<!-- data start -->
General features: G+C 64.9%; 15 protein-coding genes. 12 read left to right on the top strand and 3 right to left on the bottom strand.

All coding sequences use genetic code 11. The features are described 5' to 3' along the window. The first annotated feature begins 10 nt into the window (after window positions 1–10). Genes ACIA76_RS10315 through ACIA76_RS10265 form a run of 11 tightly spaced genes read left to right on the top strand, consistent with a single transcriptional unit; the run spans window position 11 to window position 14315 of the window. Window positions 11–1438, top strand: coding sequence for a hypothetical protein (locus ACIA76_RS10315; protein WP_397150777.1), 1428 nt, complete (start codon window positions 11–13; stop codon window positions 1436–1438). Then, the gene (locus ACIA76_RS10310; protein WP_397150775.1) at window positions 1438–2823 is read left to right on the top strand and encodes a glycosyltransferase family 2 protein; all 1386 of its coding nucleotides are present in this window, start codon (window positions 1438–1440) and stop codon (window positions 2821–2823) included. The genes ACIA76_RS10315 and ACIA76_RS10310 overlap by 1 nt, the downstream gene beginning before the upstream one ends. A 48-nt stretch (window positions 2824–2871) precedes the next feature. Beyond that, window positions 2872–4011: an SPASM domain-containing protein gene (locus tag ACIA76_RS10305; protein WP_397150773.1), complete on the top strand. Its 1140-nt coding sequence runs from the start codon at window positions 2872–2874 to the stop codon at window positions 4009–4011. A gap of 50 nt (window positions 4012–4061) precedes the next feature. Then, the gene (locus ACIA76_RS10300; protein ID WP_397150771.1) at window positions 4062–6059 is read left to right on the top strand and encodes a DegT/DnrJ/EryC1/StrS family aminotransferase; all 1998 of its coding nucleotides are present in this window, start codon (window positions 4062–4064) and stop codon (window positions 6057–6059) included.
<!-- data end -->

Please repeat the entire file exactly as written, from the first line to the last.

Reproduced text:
General features: G+C 64.9%; 15 protein-coding genes. 12 read left to right on the top strand and 3 right to left on the bottom strand.

All coding sequences use genetic code 11. The features are described 5' to 3' along the window. The first annotated feature begins 10 nt into the window (after window positions 1–10). Genes ACIA76_RS10315 through ACIA76_RS10265 form a run of 11 tightly spaced genes read left to right on the top strand, consistent with a single transcriptional unit; the run spans window position 11 to window position 14315 of the window. Window positions 11–1438, top strand: coding sequence for a hypothetical protein (locus ACIA76_RS10315; protein WP_397150777.1), 1428 nt, complete (start codon window positions 11–13; stop codon window positions 1436–1438). Then, the gene (locus ACIA76_RS10310; protein WP_397150775.1) at window positions 1438–2823 is read left to right on the top strand and encodes a glycosyltransferase family 2 protein; all 1386 of its coding nucleotides are present in this window, start codon (window positions 1438–1440) and stop codon (window positions 2821–2823) included. The genes ACIA76_RS10315 and ACIA76_RS10310 overlap by 1 nt, the downstream gene beginning before the upstream one ends. A 48-nt stretch (window positions 2824–2871) precedes the next feature. Beyond that, window positions 2872–4011: an SPASM domain-containing protein gene (locus tag ACIA76_RS10305; protein WP_397150773.1), complete on the top strand. Its 1140-nt coding sequence runs from the start codon at window positions 2872–2874 to the stop codon at window positions 4009–4011. A gap of 50 nt (window positions 4012–4061) precedes the next feature. Then, the gene (locus ACIA76_RS10300; protein ID WP_397150771.1) at window positions 4062–6059 is read left to right on the top strand and encodes a DegT/DnrJ/EryC1/StrS family aminotransferase; all 1998 of its coding nucleotides are present in this window, start codon (window positions 4062–4064) and stop codon (window positions 6057–6059) included.